Thursday, October 28, 2010

The Importance Of An Emergency Fund when making Millions

Especially in today’s economy, establishing an emergency fund is a critical step on your journey to make millions. We all know that life happens, and if all of the sudden you needed cash quick, would you have it on hand? If not, do you know what the long term consequences could be? Here is a look at what an emergency fund is and why it is so important.

An emergency fund is simply a fund that you stash cash into in case of an emergency. Let’s face it, emergencies do happen. What if you came home one day and your furnace had died, what if you had a sudden accident with thousands of dollars in uncovered medical bills or what if you showed up for work, only to find out your job had been eliminated. What would you do? If you have an established emergency fund you can take the money from there without a lot of unneeded stress. If however, you don’t have an emergency fund you will be scrambling.

If you don’t have an emergency fund for when life happens, your options are not the greatest. You could cut into your monthly budget to get by, but what would you have to sacrifice? Would you have other late payments with tacked on late fees? Would you be able to pay your mortgage and put food on the table?

You could use your credit cards, but when would you be able to pay them off? Credit card interest and other fees add up fast, and the long term consequences can be financially devastating. Also, in today’s tough credit world, you may not have enough credit or even be able to get credit to cover emergencies.

Another option would be to take the money from your retirement, but that is not wise either. Most likely you will have early withdrawal penalty fees and depending on the account you may also have to pay taxes on the money. Not to mention that every time you withdraw from these accounts you are taking hard earned money away from your retirement.

The solution is to save some of your money in an easy access account for emergency purposes. The amount you save is really up to you. You need to look at your own individual circumstances. As a rule of thumb, many financial experts will tell you to save somewhere between three and twelve months worth of living expensed in your emergency fund. If you have a stable job, usually the three to six month range is good, but if you are in fear of losing your job, the more months you have saved, the better.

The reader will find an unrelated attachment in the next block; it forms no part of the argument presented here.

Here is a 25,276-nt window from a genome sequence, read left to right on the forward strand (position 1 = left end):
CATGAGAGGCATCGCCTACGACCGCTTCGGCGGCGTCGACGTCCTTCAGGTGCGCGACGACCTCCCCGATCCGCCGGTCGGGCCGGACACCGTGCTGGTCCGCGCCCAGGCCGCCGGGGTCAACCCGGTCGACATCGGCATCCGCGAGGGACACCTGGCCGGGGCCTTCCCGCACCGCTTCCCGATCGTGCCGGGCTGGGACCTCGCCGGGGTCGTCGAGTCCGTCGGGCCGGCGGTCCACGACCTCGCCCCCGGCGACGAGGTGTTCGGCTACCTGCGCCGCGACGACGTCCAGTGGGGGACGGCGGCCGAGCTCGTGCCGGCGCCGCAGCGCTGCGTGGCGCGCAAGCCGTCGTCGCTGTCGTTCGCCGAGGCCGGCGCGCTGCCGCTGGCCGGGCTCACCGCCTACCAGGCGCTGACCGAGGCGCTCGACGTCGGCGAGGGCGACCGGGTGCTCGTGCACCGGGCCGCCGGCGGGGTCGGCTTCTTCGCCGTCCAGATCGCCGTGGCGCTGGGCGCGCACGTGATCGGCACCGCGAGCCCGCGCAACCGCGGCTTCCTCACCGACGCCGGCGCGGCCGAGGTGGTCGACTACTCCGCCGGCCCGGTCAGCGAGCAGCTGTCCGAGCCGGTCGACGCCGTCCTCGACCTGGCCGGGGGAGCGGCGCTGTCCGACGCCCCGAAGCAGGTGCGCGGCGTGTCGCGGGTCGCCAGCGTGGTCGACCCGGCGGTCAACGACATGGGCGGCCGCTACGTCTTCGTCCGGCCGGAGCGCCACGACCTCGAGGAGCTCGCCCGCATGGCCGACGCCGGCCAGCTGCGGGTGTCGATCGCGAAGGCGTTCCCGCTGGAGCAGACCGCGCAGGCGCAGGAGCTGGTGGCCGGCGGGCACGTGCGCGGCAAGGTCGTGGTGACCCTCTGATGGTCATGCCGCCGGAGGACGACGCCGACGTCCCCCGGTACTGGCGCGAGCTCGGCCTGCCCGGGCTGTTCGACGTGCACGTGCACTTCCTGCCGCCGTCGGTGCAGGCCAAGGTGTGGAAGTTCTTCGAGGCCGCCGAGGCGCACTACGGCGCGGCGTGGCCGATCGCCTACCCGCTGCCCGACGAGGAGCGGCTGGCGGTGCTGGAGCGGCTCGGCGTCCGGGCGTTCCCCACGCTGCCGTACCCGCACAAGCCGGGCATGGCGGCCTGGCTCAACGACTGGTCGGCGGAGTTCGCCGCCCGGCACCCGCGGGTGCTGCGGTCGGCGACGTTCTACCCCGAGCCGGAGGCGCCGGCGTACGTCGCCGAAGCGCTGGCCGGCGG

Where to keep your emergency fund is the next question. The key is to make sure it is accessible, while hopefully making a little interest. Some options include keeping the fund in a high yield savings account, , in short term CD’s (Certificate of Deposits) or in a number of CD’s using what is called CD laddering. The goal is to have cash at hand.

As a recap, an emergency fund will:

* Keep you financially prepared for unexpected “life happens” emergency events.

* Keep you from having to rely on credit and in turn prevent you from going into debt.

* Keep you away from your retirement accounts.

* Help keep you from experiencing financial stress.

If you don’t already have an emergency fund, start one today. Work to fund it quickly and then don’t touch the money except for emergencies. Having the protection of the emergency fund very well could help you achieve saving millions.

This article was the result of a joint cooperation with my friend and colleague,

Barbara Montgomery is a freelance writer who specializes in articles and blog posts on numerous topics including banking, finance, debt management, health, travel and more. She is a frequent writer for and a guest blogger for, where you can compare savings account rates from dozens of banks in one place.

Keep your comments coming, with wise Investing and great ideas.


  1. I don’t have an emergency account! I don’t have any debt except for a small mortgage. I have a line of credit that only costs me if I use it for emergencies.

    Credit Cards

  2. I may not have millions, but I still think it's important for me to have my own emergency fund. Gosh, it's so hard to put up one, right? You have to have the right amount of discipline to be consistent with your contributions, and your reasons for building the fund should be enough to keep you motivated. Is it advisable to start small when putting up an emergency fund? And by small, I mean saving up your loose change and stuff like that. Well, that's what I'm gonna do for now.

  3. This is a good way of looking at emergency funds and credit cards. But I guess there may be some differences with the way people view and define emergency funds.